A parent body in South Australia has called for later starting times in public schools to improve academic results.
Senior South Australian students will trial start times of 10am for Year 10s and 11am for Year 12s and university students, hoping to reduce absenteeism and sleep deprivation which are linked to obesity, immune system deficiencies and memory problems.
Principal Research Fellow at Central Queensland University Dr Sarah Blunden has given the proposed plan a tick of approval saying young adults aged between 14-24 are more sleep-deprived than any other age demographic.
“Adolescents and young adults don’t start releasing the hormone ‘melatonin’ until 11pm which makes them sleepier later,” Dr Blunden said.
“This hormone regulates our body clock and doesn’t stop secreting until much later in the morning – meaning adolescents should be starting their day up to three hours later.”
Dr Blunden also expressed her concerns about mobile devices’ role in hindering sleep.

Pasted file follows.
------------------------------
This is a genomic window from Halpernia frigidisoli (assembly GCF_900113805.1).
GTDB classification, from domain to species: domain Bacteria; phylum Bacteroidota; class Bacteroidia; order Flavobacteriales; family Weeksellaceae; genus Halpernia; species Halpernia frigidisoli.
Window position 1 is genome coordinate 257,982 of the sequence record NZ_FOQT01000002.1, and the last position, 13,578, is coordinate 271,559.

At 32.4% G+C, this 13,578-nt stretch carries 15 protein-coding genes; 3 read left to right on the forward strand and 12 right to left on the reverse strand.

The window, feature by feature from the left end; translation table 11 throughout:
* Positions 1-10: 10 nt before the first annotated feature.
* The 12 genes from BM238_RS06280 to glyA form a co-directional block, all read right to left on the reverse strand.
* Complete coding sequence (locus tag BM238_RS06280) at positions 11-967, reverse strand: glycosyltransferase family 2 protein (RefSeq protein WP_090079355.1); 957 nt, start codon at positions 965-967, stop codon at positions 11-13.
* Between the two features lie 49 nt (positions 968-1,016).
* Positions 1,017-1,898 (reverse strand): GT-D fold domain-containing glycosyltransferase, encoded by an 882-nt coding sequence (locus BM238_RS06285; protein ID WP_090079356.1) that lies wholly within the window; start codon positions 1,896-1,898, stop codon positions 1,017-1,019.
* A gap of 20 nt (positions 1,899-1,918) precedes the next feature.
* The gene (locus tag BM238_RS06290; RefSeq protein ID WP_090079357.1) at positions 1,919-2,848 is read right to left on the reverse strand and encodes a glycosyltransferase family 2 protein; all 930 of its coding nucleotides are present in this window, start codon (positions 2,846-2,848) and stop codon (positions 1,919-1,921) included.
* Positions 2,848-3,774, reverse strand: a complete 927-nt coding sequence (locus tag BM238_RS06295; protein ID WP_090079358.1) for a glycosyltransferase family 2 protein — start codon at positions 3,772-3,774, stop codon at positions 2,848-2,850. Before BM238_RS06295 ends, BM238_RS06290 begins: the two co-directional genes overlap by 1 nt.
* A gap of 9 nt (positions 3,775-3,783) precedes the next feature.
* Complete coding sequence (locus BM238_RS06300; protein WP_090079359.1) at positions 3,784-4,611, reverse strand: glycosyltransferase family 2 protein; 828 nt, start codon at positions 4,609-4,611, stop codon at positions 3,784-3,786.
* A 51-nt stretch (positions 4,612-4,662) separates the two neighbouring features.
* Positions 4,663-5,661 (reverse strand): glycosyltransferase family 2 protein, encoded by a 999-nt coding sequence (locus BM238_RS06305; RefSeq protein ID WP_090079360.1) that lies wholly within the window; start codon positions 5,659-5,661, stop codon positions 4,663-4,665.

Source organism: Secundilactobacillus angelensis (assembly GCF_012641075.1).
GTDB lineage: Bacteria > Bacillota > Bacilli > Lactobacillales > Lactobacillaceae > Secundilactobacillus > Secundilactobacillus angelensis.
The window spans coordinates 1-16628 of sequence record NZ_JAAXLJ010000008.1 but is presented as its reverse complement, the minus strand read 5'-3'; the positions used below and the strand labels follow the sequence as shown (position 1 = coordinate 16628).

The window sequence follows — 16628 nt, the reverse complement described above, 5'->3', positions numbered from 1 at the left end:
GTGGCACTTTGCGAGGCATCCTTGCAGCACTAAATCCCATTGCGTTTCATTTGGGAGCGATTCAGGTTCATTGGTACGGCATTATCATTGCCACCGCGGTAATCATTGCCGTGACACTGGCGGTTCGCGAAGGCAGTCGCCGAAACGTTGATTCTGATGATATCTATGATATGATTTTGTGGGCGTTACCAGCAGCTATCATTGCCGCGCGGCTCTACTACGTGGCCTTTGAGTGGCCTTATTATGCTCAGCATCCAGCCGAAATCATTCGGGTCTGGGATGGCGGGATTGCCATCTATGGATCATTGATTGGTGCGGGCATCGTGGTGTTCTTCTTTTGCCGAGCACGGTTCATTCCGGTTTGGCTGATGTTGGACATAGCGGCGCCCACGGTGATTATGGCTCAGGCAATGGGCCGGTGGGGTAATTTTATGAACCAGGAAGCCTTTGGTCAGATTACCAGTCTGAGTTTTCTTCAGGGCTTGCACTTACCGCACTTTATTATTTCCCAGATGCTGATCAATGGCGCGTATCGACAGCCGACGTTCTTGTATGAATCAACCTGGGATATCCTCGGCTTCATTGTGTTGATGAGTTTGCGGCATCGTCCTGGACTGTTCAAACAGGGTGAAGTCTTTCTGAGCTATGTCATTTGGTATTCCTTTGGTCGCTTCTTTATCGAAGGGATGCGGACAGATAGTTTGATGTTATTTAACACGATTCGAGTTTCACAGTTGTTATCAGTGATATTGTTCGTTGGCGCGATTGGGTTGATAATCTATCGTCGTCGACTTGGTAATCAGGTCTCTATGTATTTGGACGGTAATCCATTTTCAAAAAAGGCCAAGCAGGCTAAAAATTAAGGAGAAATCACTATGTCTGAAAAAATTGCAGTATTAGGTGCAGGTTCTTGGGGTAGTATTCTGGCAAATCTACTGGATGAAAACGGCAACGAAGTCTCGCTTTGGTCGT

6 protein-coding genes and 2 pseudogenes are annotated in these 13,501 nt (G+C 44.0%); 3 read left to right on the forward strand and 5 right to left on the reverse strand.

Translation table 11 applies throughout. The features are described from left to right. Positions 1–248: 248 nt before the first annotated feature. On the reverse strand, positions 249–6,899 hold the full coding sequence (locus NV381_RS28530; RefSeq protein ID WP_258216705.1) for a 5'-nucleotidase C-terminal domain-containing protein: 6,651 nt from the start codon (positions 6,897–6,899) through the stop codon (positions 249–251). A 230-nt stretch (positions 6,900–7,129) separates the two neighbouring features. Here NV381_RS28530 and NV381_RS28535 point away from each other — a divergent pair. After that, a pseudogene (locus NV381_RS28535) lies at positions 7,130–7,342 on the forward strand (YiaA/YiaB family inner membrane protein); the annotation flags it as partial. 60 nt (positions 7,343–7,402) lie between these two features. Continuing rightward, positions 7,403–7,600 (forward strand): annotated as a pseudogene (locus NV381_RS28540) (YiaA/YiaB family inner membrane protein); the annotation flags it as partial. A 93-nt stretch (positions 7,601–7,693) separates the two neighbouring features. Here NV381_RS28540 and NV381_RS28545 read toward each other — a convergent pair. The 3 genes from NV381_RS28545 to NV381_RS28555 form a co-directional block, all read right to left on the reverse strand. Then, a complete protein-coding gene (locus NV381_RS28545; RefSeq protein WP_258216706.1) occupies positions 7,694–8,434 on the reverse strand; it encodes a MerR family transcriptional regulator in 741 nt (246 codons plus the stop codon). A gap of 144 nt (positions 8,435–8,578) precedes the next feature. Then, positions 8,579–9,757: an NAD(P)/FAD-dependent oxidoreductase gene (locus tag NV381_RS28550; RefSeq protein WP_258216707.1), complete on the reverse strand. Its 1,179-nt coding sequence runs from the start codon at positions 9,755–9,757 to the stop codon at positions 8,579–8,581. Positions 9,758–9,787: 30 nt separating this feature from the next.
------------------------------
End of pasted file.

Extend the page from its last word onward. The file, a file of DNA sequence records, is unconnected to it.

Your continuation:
“The fact they use a lot of media before bed tricks the brain into thinking we should be active instead of winding down,” she said.
“One of the easiest ways to control that is either give them strategic napping or delay school start times so they’d concentrate and learn better.”
Ms Deanne Gannaway from the Institute for Teaching and Learning Innovation said Queensland won’t be following in South Australia’s footsteps anytime soon.
“Having lived in Queensland and South Australia it’s a very different ethos,” Ms Gannaway said.
“Nothing in Adelaide starts before 9am. People tend to keep on going until 10 at night while in Queensland the streets are dead.”
“It’s a completely different mind space.”